In cleanrooms, it is necessary to create a clear demarcation to adjacent, less clean areas. Since the beginning of clean room technology, airlocks have established themselves as an effective means of separating rooms. The doors arranged one behind the other for access to the clean area must not be opened simultaneously in order to maintain the separation of the areas. This arrangement can still be seen as the state of the art in cleanroom technology.
Hinged doors, single or double-leaf with inactive and active leaves, striking plate, hinges and handle sets are the most frequently used doors in cleanrooms. But often undetected risks are concealed here:
Uncontrolled dead spaces
The retractable bottom seal (Figure 1) in hinged door leaves, which is often desired and installed because of the higher sealing tightness, does not meet the requirement for easy accessibility for cleaning. In the door leaf, an uncontrolled dead space results from the use of the seal, which is open at the end faces of the door leaf and allows cleaning only when the door leaf is removed.
A retractable bottom seal (Figure 1) in hinged door leaves is often requested and installed because of the higher sealing tightness, however it is not easy-to-clean. The seal results in an uncontrolled dead space in the door leaf, which is open at the end faces of the door and permits cleaning only when the door leaf is removed.
Figure 1 Integrated retractable bottom seal for hinged doors
A further risk is concealed in the locking mechanism of the doors. The fixtures including bolt, latch, door locks and the hinges are often overlooked as weak points. Most doors here have uncontrolled and hard to clean openings (striking plate open towards the entire door frame). Monoblock systems often offer the possibility of integrating door closers into the panel. These are not visible from the outside, but replacement should be possible.
Manual opening of a hinged door creates a high air turbulence (depending on the opening speed of the door) which causes uncontrolled air exchange between adjacent rooms of different cleanroom classes. In order to enable smooth and steady closing and thus avoid the disadvantages mentioned above, cleanroom doors can be equipped with drives for automatic opening by sensors or by manual control units and also including door closers. The suitability of the drive for use in a clean room should be proven (e.g. suitability test by an independent institute). The safety requirements of the European harmonized product standard EN 13241 must be complied with. Thresholds or stop rails on the floor are not recommended.
Sliding doors as a solution to the problem?
In view of the risks and disadvantages mentioned above, the question inevitably arises as to whether sliding doors are a sensible and GMP-compliant alternative to the hinged doors normally used. With regard to sliding doors, Annex 1 of the EU GMP Guide recommends the following:
„To reduce accumulation of dust and to facilitate cleaning there should be no un-cleanable recesses and a minimum of projecting ledges, shelves, cupboard and equipment. Doors should be designed to avoid those uncleanable recesses; sliding doors may be undesirable for this reason.”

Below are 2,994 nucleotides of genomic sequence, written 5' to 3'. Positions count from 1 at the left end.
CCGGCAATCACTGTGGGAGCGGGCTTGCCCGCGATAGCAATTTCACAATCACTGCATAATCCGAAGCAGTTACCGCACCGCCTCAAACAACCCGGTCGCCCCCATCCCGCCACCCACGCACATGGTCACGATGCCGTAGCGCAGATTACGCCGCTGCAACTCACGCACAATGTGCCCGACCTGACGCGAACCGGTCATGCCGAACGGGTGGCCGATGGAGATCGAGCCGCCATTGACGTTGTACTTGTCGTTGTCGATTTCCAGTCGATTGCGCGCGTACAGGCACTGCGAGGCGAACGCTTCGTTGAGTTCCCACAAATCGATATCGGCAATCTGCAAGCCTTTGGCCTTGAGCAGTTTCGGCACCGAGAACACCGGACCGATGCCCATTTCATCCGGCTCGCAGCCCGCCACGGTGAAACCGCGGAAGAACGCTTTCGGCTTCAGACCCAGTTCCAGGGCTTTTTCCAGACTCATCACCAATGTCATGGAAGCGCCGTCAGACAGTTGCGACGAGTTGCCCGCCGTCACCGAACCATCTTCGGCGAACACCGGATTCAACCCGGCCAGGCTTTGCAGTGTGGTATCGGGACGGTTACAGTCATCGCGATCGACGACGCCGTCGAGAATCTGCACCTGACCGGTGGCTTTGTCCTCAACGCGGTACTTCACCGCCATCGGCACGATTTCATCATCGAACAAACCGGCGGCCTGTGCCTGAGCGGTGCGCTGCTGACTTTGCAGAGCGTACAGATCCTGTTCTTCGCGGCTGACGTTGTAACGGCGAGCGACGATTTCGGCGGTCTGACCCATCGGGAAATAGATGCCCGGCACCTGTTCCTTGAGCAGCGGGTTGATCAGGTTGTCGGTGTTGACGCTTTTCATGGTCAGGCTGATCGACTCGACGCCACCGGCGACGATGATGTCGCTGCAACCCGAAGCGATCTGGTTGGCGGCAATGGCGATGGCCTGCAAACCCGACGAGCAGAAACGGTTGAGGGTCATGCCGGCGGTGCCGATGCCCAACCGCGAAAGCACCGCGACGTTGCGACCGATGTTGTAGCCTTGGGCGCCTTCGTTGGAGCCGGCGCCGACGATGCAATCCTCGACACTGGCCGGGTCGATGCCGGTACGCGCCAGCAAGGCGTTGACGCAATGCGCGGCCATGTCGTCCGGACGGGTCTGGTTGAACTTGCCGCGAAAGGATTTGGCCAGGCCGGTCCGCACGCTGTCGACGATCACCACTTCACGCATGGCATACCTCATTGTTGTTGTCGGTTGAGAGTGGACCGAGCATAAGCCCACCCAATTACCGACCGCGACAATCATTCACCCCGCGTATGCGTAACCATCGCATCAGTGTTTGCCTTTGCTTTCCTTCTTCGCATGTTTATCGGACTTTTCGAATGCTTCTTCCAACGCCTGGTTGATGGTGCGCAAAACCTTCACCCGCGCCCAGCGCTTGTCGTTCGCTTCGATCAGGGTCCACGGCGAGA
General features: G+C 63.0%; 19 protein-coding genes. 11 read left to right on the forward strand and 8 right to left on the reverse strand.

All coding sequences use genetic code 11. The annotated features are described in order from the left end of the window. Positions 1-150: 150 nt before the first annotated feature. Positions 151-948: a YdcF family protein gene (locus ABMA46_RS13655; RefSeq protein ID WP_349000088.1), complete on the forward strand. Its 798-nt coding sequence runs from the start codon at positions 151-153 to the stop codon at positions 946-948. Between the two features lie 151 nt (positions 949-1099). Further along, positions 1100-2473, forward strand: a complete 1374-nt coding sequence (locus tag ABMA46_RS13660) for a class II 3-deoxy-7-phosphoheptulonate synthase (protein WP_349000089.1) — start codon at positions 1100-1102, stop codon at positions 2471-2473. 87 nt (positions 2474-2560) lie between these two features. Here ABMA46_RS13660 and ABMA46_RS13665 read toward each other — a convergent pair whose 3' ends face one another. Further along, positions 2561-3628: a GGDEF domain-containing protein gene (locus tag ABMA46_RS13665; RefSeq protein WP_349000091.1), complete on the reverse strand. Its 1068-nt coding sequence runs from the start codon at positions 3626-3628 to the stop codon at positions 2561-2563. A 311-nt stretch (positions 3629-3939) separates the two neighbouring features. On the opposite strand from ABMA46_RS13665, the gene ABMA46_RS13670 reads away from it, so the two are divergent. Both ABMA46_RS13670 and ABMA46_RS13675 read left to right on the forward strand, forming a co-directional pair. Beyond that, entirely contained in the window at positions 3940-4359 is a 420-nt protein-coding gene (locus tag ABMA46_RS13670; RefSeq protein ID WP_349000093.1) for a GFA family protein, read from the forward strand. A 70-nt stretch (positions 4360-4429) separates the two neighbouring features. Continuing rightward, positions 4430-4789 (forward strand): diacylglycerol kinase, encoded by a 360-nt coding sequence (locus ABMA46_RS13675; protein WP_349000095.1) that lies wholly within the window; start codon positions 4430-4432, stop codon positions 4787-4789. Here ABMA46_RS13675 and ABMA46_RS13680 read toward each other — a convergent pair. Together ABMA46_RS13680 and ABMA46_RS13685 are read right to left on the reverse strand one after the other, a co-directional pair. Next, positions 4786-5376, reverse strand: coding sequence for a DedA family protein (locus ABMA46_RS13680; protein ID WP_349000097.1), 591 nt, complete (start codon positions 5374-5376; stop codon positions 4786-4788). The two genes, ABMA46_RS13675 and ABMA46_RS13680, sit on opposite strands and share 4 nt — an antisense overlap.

The word selection in the German translation of the text “sliding doors may be undesirable” was somewhat harsher than the original English intent, which in the past has led to a general distaste for sliding doors in GMP environments there, as it was interpreted that “sliding doors are not permitted”. Practical inspection experience has shown that in most cases sliding doors as well as high-speed rollup doors are accepted by the agencies for cleanroom applications.
When installing automatic sliding doors, it should be considered that the drives should be installed on the side with the lower cleanroom class (see view from side with higher cleanroom class in Figure 2).
Figure 2 Automated sliding door with status indicator, emergency stop and cleat (G+H Reinraumtechnik GmbH, D-67063 Ludwigshafen; www.guh-reinraumtechnik.de)
Analogously, the same recommendations apply for so-called high-speed doors (Figure 3), which roll up in the vertical direction to open and close.
Figure 3 High-speed door with electrical drive - clean room certification from Fraunhofer Institute (source: ASSA ABLOY Entrance Systems, www.assaabloyentrance.de)
Horizontal sliding doors and vertical rolling high-speed doors provide a number of decisive advantages in cleanrooms:
The following requirements are placed to achieve a GMP-compliant motorized or mechanical drive design:
The following safety aspects should be considered or installed
In view of the considerable advantages offered by sliding doors in clean rooms, this alternative should be considered more often in practice.
Do you know the legal requirements to be considered when selecting suitable components for pharmaceutical production? Are you interested in new technologies for planning? And would you like to get an overview of the state of the art for wall and ceiling systems, windows and doors as well as floor systems?
The Chapter 3.E is also available as a GMP-Series e-book A Pharma Guide to Planning and Constructing Cleanrooms.
Doris Borchert, PhD (editorial editing)
GMP-Verlag Peither AG, Schopfheim
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